I have been speeding through Western Europe in order to reach predefined destinations at predefined dates. 150kph in France to get to Metz, 150kph in Germany to reach Dillenburg. It’s not funny, I get tired a lot faster at these speeds. Now it’s finished, today I arrived to Prague from Dillenburg and I had decided that even if it took me the entire day to get here, I would not speed through it. It was a lot more pleasant! I did get tired, after all I rode for the whole day but the road was much nicer: no turbulence in the helmet, a lot less vibration in the handlebars and if it’s not too windy I can ride the helmet visor open and smell the road… The fields, the woods, the other vehicles exhausts. Ok, that last one’s not so exciting but the other too are really worth it.

I set off from Metz quite late on Wednesday (it’s becoming a habit) still with this idea in my head that I should get an off-road helmet only to find out 20 meters later that I had broken the zipper on the right leg of my riding pants. Instant budget reallocation happened there and I no longer need an off-road helmet. All the shops were closed in Thionville because I arrived 10 minutes into the lunch break. The shopkeepers were all there in the shops but refused to open the doors. Bye bye France!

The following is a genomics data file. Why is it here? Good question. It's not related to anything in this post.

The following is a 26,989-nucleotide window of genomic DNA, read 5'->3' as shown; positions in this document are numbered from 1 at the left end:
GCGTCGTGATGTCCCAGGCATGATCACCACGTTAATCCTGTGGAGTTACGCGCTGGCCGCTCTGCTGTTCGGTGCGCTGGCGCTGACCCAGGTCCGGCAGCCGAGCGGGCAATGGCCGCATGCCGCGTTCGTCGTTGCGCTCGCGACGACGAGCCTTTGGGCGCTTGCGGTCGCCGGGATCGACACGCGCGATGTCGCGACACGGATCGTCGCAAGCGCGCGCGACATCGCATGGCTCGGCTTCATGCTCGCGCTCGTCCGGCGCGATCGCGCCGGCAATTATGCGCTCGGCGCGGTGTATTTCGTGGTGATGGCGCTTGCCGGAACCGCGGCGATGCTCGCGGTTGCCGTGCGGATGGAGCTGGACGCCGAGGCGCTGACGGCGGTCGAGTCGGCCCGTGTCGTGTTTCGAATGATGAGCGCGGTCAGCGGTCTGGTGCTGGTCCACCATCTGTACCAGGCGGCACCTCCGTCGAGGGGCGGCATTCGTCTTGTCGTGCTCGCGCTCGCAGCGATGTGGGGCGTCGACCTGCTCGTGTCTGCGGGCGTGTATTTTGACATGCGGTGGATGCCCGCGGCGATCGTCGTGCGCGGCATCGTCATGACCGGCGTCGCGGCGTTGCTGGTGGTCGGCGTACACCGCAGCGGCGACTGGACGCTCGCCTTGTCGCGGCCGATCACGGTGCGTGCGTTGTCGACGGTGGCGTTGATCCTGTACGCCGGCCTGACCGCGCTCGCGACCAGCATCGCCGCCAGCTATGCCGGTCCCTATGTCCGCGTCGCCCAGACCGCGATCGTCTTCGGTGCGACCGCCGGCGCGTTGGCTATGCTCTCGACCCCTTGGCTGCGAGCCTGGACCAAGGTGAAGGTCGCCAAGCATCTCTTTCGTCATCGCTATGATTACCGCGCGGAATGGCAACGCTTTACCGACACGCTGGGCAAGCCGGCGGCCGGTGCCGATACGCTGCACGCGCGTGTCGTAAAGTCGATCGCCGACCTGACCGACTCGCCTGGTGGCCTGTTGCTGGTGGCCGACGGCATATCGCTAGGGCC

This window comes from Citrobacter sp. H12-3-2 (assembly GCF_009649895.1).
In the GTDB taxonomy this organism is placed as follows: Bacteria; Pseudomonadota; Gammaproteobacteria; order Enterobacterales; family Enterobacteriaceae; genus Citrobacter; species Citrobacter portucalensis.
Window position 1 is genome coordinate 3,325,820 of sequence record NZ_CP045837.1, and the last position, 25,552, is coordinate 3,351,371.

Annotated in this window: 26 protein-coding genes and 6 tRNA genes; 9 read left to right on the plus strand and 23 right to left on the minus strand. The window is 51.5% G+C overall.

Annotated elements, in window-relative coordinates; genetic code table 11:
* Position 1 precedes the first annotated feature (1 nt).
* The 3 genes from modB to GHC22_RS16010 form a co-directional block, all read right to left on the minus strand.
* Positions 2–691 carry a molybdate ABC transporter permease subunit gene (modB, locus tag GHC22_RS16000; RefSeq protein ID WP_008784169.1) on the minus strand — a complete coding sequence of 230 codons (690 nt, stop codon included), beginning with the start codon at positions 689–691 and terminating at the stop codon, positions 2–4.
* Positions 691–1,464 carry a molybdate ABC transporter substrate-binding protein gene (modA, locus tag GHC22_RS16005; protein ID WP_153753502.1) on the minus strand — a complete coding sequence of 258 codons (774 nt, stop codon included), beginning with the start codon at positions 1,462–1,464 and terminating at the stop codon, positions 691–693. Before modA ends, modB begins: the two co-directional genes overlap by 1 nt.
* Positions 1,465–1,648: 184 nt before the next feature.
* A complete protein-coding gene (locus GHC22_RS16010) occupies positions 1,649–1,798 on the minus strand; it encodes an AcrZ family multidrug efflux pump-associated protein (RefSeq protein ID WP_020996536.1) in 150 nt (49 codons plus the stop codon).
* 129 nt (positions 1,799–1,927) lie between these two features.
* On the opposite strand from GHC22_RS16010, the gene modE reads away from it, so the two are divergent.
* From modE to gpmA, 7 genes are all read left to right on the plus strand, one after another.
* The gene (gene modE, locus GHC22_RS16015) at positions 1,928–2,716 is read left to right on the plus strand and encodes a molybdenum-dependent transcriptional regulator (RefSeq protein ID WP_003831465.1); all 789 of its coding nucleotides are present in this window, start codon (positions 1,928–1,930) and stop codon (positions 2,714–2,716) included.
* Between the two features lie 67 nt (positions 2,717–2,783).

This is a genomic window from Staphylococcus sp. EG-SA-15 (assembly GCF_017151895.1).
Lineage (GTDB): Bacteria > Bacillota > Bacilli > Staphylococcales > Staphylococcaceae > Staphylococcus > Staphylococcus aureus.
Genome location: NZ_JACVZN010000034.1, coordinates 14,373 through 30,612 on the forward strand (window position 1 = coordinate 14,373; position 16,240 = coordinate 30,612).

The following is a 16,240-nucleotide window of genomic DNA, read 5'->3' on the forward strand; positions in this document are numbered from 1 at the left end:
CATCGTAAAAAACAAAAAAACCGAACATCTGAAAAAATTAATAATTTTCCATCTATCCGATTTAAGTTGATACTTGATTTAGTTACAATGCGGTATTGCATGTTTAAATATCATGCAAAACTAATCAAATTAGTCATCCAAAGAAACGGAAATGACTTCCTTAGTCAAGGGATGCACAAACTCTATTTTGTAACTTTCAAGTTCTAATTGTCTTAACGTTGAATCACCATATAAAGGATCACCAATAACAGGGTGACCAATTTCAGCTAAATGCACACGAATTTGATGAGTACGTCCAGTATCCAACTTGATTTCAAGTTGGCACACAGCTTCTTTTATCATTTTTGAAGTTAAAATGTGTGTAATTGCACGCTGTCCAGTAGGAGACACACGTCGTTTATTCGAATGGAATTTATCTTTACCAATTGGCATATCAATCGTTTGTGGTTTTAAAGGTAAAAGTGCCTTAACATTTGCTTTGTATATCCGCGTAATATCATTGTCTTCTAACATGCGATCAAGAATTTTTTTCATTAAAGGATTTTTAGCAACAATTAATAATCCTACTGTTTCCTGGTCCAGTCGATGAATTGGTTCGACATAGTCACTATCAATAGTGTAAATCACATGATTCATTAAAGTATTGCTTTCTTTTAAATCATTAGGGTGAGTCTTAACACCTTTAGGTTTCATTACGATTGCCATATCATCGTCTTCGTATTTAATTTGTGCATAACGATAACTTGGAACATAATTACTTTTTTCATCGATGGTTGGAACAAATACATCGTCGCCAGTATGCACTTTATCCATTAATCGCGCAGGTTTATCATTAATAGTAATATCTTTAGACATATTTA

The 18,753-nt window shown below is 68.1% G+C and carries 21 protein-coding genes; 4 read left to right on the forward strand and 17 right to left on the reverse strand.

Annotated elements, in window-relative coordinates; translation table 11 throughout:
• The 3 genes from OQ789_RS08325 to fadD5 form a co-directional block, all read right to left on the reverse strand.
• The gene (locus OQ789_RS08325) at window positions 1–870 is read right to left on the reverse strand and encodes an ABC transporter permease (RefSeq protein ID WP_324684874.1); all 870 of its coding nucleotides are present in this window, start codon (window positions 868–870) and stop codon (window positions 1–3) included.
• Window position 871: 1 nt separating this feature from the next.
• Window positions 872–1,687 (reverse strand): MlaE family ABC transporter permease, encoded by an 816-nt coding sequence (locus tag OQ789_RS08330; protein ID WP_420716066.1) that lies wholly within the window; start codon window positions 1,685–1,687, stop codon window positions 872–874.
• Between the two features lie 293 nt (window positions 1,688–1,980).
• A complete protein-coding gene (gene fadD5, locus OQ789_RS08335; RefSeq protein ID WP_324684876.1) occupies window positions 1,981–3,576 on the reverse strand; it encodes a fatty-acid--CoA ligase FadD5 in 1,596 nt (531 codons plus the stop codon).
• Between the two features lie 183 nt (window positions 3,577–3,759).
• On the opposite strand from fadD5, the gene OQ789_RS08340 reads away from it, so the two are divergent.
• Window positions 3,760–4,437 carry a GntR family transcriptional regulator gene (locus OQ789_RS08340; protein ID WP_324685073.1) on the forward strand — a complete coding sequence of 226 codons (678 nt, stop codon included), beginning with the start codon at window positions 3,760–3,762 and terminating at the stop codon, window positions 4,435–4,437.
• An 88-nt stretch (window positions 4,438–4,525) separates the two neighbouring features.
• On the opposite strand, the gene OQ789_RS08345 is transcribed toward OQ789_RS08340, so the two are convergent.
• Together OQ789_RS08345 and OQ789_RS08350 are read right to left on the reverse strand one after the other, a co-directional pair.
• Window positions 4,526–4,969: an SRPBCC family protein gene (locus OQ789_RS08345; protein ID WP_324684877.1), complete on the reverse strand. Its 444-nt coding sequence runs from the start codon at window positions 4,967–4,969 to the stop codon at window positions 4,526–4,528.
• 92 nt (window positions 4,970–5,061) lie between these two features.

I arrived in Luxembourg too late for lunch with Boris so I wend straight to the bike shop to get new pants and the Portuguese sales guy tipped my decision to the no off-road helmet needed camp. And this is were I sped my way to Köln in order to arrive before off-the-road closed its doors and get  the last tools in my kit: tyre levers and chain breaker+rivet tool. I also tried to get a new air filter and brake pads but off-the-road doesn’t take anything but cash at the shop. Bikers beware, place your orders on the web or pay cash. Unfortunately the guy at the shop was too much in a hurry to wait for me to go to an ATM or place a web order. Thus, I decided to come back the next day. Little did I know (or remember) that Köln and Dillenburg are 125km away :(.

Sarah and Hugo were waiting for me so I sped again and there they were. More good friends, this is a great way to start an adventure. They had delayed their otherwise Germanic-scheduled 6 o’clock dinner to eat with me. They are so nice, I bet they were starving. The next morning, after breakfast with Hugo, I set off to Köln. This time more relaxed, I knew I had time and after getting my stuff from the shop I wanted to see the Cathedral. I saw it’s backside, it’s right side and I even saw it from across the river but I never got to see the façade, never managed to get there and I was cooking in my riding gear so I stopped for a brat wurst and I was on my way back to Dillenburg through the small roads. This was a good and a bad idea. Good because I enjoyed the road a lot but bad because I first had to get out of the city through what seemed like 50km of suburbs full of traffic lights and pedestrians and cars and I was still cooking like an egg in the microwave inside my jacket: about to explode!